You may be accustomed to seeing former Microsoft CEO Steve Ballmer in a suit, or a flashy red sweater.
But now check this out: Through the magic of technology the billionaire basketball owner appears on the cover of Bloomberg BusinessWeek holding a basketball and donning a Clippers jersey. Even more, the enhancements to the photo make it appear as if Ballmer is moving at the speed of light.
Here’s how the magazine got the amazing shot, which actually convinced Ballmer to pose in a the Clippers jersey. Then, PhotoShop took over.
The photo anchors a cover story titled: Steve Ballmer’s new life with the Clippers.
In the story, we get the inside scoop on Ballmer’s record-breaking $2 billion buy of the L.A. Clippers — learning that he was also close to buying the Milwaukee Bucks before the Donald Sterling mess hit the press.
Not surprisingly, Ballmer is bringing some of his tech swagger — and jargon — to the Clippers. In responding to a question about the Clippers, he tells Bloomberg BusinessWeek:
“You’ve got to decide whether you need to do Version 2.1, or do you need to just blow it up and do a whole renamed product or a Version 3. I think the basic theory is that we’re close.” He’s already decided to spend as much as a few million on equipment and technology for the team, and he knows what he expects from the players: “We have to work with blood and guts and hard-core commitment and good character on and off the court. You have to be all in.” Ballmer plans to live by the same ethos and to follow the advice of Mark Cuban, a fellow tech billionaire and owner of the Dallas Mavericks: “He told me, ‘Don’t feel like you have to be muted. Just be yourself.’ ”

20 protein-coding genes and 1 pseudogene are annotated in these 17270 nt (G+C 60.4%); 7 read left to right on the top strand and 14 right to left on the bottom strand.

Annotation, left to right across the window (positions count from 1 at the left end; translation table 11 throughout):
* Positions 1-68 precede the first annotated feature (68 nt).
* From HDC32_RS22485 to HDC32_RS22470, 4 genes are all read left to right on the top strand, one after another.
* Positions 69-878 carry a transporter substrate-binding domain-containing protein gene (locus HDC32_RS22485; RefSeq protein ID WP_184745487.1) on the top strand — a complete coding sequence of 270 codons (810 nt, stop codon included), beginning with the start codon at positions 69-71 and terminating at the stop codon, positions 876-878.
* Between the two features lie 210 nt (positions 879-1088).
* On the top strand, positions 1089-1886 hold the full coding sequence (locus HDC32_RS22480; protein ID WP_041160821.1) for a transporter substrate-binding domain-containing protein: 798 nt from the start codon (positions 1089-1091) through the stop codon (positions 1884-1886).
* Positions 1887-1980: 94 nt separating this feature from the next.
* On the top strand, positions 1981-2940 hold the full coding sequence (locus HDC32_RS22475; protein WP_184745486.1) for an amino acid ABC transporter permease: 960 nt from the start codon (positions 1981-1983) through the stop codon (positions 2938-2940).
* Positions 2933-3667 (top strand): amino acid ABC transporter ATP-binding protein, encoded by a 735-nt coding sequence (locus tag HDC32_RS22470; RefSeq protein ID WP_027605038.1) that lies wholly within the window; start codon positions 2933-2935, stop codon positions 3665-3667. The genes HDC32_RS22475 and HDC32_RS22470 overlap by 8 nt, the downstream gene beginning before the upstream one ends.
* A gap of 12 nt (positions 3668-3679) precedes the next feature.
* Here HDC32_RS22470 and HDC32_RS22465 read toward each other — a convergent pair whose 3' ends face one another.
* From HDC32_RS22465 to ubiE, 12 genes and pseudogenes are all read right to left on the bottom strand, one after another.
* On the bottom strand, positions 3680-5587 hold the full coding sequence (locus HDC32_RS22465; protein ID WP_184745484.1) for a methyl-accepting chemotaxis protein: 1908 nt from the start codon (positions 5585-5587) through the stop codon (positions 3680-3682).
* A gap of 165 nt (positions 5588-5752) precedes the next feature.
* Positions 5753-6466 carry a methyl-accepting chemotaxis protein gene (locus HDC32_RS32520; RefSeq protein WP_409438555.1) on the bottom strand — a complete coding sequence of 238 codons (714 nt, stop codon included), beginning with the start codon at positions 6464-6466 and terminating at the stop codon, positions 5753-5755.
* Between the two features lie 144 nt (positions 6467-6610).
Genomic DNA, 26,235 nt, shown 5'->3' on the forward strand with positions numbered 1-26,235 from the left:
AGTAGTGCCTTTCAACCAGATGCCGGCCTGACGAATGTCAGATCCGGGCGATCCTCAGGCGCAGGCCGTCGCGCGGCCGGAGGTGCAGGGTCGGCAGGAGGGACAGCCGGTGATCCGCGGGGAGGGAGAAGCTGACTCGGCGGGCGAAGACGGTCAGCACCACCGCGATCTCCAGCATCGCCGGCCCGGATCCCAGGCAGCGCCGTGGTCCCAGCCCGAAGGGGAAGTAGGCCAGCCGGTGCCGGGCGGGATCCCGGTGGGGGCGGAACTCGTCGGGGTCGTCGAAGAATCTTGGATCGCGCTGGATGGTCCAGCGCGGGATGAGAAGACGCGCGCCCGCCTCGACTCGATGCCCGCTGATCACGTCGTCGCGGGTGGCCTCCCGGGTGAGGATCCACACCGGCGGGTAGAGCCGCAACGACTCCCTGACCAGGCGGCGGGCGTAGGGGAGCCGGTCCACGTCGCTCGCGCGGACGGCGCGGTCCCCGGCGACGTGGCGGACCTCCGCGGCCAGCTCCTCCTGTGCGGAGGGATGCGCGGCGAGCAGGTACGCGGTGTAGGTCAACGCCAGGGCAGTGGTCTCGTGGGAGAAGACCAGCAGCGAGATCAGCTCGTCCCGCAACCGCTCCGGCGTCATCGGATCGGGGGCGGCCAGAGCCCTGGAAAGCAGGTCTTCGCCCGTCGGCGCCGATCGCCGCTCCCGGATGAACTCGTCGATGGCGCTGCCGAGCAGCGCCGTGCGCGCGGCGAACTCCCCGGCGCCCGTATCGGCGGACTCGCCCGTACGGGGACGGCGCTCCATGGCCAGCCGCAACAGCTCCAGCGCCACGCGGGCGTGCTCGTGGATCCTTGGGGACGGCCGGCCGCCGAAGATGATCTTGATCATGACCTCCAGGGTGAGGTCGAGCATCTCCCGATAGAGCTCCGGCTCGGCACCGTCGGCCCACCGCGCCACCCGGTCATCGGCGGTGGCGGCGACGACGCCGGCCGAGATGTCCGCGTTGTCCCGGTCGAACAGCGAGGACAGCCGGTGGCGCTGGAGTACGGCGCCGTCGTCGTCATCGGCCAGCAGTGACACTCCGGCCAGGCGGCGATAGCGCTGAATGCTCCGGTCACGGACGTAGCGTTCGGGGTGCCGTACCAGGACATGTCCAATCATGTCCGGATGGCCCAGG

In addition to getting advice from Cuban, Ballmer called Microsoft co-founder Paul Allen, owner of the Portland Trailblazers.
The entire piece is worth a read, including insights about how Ballmer spent his weeks after leaving Microsoft sitting in bed watching episodes of The Good Wife and why he’s instituted mission statements filled with corporate-speak dubbed the Clippers Credo. There are also great anecdotes like when star point guard Chris Paul — an iPhone 6 owner — borrows a Windows Phone for a photo shoot about the team’s mobile apps.
The key issue — symbolized by the photo shoot — is whether Ballmer’s micromanagement style will work in a NBA franchise full of big egos. Reporter Ashlee Vance writes:
Ballmer’s hands-on style can be as overpowering as his rhetoric; this is a man who has compared rival products to cancer and often yelled his critics into submission. Whether he has the patience to let Rivers and the coaching staff do their jobs won’t really be apparent until he has been through a draft or two and becomes emotionally invested in players.